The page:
– Vic DiCara
© 2010 Vic DiCara, All Rights Reserved

3 thoughts on “How Long is a Year?

  1. Hare Krishna!

    I left a couple of comments in your Facebook, including how to get to 359.02 in the free Jagannatha Hora Lite software. I am taking a new look to many charts of people I know and also studying mine because I want to be tottaly sure that these are the correct number of days for the Vimshottari dasa. It is hard to believe that most of vedic astrologers use the 365 including Syamasundara and Nalini. The only famous one I know using 360 is the controvertial Sanjay Rath. Once I asked Sadaputa P. about that and he said we should be using 365. I know he was not an astologer but he was aware of the Surya Siddhanta and astronomy in general. Did you find this information somewhere or you just concluded this by analizing yourself the subject? Sorry for taking your time, but this is a very important matter because this dasa system is the most popular and in my case the only one I use, and in a 40 year old person the difference is several months. Excuse also my poor English, not my first language as you can see.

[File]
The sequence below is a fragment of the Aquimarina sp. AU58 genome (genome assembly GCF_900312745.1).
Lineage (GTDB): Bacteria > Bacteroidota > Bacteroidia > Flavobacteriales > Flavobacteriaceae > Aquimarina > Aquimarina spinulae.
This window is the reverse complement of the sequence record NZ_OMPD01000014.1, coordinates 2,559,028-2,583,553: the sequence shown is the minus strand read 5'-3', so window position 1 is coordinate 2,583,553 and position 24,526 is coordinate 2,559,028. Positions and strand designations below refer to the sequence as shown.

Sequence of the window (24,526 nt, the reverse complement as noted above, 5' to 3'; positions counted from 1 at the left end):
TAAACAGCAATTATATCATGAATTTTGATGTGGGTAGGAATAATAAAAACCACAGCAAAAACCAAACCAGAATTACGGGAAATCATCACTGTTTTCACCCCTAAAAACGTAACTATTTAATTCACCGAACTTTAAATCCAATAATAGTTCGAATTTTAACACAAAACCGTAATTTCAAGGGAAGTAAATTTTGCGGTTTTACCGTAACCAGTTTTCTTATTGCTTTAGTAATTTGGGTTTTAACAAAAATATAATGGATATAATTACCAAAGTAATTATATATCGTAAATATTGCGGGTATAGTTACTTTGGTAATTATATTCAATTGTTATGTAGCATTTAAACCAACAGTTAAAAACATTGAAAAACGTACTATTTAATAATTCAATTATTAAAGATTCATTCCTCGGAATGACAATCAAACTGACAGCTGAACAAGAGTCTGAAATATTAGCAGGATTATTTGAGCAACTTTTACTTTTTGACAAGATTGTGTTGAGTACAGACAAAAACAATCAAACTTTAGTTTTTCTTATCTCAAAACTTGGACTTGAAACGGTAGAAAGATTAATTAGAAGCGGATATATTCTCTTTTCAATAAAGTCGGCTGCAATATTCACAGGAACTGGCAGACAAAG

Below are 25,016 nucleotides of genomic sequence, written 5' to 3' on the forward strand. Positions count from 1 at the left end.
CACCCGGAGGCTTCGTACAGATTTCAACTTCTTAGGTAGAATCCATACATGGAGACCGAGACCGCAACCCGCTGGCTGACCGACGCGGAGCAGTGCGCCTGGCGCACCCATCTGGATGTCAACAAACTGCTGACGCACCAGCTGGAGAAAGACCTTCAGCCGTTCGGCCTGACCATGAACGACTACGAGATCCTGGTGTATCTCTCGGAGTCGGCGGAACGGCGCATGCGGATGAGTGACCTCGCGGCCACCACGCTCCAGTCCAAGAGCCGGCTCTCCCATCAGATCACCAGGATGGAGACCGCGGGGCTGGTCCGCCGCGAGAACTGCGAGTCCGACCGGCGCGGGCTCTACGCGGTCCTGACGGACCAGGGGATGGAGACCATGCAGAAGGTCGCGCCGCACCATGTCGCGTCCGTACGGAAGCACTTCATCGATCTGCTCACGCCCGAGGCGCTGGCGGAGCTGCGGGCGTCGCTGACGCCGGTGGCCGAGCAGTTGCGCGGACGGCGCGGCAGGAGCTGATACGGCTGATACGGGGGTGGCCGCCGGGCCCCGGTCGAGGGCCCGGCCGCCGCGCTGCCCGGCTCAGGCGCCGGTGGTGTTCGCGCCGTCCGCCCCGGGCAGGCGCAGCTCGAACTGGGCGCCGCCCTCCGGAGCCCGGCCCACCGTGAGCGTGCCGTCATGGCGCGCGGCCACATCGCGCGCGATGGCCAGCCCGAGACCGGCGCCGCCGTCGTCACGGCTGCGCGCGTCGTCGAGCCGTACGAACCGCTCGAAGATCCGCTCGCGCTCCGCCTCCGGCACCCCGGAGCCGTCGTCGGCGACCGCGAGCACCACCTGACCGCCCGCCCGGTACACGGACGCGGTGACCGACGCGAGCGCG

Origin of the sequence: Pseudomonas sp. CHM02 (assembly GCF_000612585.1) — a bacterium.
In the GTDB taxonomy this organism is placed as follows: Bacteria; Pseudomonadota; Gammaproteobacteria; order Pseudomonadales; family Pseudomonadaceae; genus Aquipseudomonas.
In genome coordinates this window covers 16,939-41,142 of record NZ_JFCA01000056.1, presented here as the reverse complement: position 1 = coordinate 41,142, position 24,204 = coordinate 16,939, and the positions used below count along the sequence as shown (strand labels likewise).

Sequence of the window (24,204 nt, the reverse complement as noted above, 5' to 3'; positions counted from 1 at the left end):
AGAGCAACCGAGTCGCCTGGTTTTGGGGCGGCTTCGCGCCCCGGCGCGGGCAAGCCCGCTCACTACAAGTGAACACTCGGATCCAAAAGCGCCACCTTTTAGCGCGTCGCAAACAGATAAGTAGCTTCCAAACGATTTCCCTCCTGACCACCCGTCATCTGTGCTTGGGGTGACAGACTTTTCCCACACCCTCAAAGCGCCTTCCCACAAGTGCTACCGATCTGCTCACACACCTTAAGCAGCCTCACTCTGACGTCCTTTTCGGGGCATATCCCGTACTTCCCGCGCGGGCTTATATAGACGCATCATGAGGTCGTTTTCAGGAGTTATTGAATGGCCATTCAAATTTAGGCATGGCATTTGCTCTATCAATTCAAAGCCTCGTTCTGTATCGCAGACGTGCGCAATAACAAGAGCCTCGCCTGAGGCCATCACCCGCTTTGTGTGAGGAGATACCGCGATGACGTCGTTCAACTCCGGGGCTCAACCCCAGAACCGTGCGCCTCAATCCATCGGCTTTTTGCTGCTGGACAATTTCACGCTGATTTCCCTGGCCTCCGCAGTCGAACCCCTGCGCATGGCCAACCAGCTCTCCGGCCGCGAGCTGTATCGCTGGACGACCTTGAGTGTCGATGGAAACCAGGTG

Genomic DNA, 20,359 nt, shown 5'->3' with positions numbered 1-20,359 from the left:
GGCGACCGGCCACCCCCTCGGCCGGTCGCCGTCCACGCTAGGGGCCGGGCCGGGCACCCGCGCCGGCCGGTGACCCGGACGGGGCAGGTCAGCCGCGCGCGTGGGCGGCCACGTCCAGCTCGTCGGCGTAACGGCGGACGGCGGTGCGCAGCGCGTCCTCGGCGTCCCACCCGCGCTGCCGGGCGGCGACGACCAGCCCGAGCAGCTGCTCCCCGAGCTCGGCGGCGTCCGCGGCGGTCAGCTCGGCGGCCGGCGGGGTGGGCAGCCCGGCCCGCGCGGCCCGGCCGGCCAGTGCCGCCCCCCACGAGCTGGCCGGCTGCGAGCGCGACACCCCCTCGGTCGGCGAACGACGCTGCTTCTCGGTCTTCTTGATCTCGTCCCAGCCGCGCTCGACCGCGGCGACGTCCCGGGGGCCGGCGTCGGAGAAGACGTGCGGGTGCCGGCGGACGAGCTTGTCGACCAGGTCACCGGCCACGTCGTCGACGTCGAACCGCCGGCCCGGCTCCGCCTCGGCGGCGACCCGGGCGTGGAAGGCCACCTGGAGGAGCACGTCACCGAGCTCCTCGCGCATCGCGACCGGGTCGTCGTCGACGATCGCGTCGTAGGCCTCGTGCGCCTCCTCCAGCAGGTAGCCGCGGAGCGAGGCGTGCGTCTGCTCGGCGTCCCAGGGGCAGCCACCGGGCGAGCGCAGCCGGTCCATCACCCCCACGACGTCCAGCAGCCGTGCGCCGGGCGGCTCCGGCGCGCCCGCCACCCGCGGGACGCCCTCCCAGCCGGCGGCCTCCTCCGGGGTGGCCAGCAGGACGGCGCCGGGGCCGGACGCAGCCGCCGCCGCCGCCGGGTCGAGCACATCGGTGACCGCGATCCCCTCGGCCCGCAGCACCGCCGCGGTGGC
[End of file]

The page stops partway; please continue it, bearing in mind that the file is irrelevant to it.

Jambavan Das

    1. Hare Krishna! Thank you for your comments. 360 is NOT correct either, imo. 359 is correct. Sadaputa Prabhu, like Syamasundar Prabhu, seems to have overlooked that the Surya Siddhanta recommends that truti (sun-based time) is assigned by Surya Siddhanta for miniscule measurements, while ahoratra (nakshatra rotation) is assigned for calendar measurements. Saurya and Savana years MIGHT be appropriate for rashi and non-nakshatra dasha systems. I dont use those systems so I dont know. But for nakshatra dasha systems like the Vimshottari, the nakshatra year must be used. I explained in the article why of the four calendar types this is the measurement system used for reckoning the unfolding of events over time. I came to this conclusion and had it ratified by one of the very few people I highly respect as a teacher in Jyotisha, Ernst Wilhelm.

      Your english is GREAT! =)

      Vraja / Vic